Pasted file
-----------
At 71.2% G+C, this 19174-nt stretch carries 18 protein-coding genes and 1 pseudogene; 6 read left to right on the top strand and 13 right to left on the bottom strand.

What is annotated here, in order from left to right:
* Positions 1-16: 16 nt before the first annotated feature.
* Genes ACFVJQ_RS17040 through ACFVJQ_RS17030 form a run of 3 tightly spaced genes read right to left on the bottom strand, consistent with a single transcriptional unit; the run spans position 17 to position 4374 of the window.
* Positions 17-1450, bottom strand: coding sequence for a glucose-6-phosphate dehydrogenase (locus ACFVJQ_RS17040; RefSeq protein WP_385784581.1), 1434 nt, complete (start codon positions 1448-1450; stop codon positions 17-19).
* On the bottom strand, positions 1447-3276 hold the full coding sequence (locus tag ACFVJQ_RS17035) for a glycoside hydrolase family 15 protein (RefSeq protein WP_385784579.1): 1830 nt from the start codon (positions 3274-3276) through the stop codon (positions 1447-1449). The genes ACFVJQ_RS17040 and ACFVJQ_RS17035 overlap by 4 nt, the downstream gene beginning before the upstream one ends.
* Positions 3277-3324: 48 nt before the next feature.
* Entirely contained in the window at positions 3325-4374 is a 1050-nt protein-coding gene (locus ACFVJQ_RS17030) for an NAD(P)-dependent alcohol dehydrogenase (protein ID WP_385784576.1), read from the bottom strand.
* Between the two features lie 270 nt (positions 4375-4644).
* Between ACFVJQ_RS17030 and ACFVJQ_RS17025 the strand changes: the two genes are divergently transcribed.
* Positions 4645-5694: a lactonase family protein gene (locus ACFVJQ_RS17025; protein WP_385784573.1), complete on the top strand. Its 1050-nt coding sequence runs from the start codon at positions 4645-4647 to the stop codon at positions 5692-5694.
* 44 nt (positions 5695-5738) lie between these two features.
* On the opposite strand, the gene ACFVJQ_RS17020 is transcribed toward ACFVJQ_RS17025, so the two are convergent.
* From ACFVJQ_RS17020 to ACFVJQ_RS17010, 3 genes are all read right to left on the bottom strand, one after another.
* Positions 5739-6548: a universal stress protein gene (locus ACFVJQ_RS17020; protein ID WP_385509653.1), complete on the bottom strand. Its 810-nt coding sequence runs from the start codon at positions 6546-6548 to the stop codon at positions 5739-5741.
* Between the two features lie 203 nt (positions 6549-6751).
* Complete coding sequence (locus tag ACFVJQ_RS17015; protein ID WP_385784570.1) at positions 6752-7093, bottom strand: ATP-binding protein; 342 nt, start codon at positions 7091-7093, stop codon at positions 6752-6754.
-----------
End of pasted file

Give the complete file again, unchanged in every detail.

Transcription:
At 71.2% G+C, this 19174-nt stretch carries 18 protein-coding genes and 1 pseudogene; 6 read left to right on the top strand and 13 right to left on the bottom strand.

What is annotated here, in order from left to right:
* Positions 1-16: 16 nt before the first annotated feature.
* Genes ACFVJQ_RS17040 through ACFVJQ_RS17030 form a run of 3 tightly spaced genes read right to left on the bottom strand, consistent with a single transcriptional unit; the run spans position 17 to position 4374 of the window.
* Positions 17-1450, bottom strand: coding sequence for a glucose-6-phosphate dehydrogenase (locus ACFVJQ_RS17040; RefSeq protein WP_385784581.1), 1434 nt, complete (start codon positions 1448-1450; stop codon positions 17-19).
* On the bottom strand, positions 1447-3276 hold the full coding sequence (locus tag ACFVJQ_RS17035) for a glycoside hydrolase family 15 protein (RefSeq protein WP_385784579.1): 1830 nt from the start codon (positions 3274-3276) through the stop codon (positions 1447-1449). The genes ACFVJQ_RS17040 and ACFVJQ_RS17035 overlap by 4 nt, the downstream gene beginning before the upstream one ends.
* Positions 3277-3324: 48 nt before the next feature.
* Entirely contained in the window at positions 3325-4374 is a 1050-nt protein-coding gene (locus ACFVJQ_RS17030) for an NAD(P)-dependent alcohol dehydrogenase (protein ID WP_385784576.1), read from the bottom strand.
* Between the two features lie 270 nt (positions 4375-4644).
* Between ACFVJQ_RS17030 and ACFVJQ_RS17025 the strand changes: the two genes are divergently transcribed.
* Positions 4645-5694: a lactonase family protein gene (locus ACFVJQ_RS17025; protein WP_385784573.1), complete on the top strand. Its 1050-nt coding sequence runs from the start codon at positions 4645-4647 to the stop codon at positions 5692-5694.
* 44 nt (positions 5695-5738) lie between these two features.
* On the opposite strand, the gene ACFVJQ_RS17020 is transcribed toward ACFVJQ_RS17025, so the two are convergent.
* From ACFVJQ_RS17020 to ACFVJQ_RS17010, 3 genes are all read right to left on the bottom strand, one after another.
* Positions 5739-6548: a universal stress protein gene (locus ACFVJQ_RS17020; protein ID WP_385509653.1), complete on the bottom strand. Its 810-nt coding sequence runs from the start codon at positions 6546-6548 to the stop codon at positions 5739-5741.
* Between the two features lie 203 nt (positions 6549-6751).
* Complete coding sequence (locus tag ACFVJQ_RS17015; protein ID WP_385784570.1) at positions 6752-7093, bottom strand: ATP-binding protein; 342 nt, start codon at positions 7091-7093, stop codon at positions 6752-6754.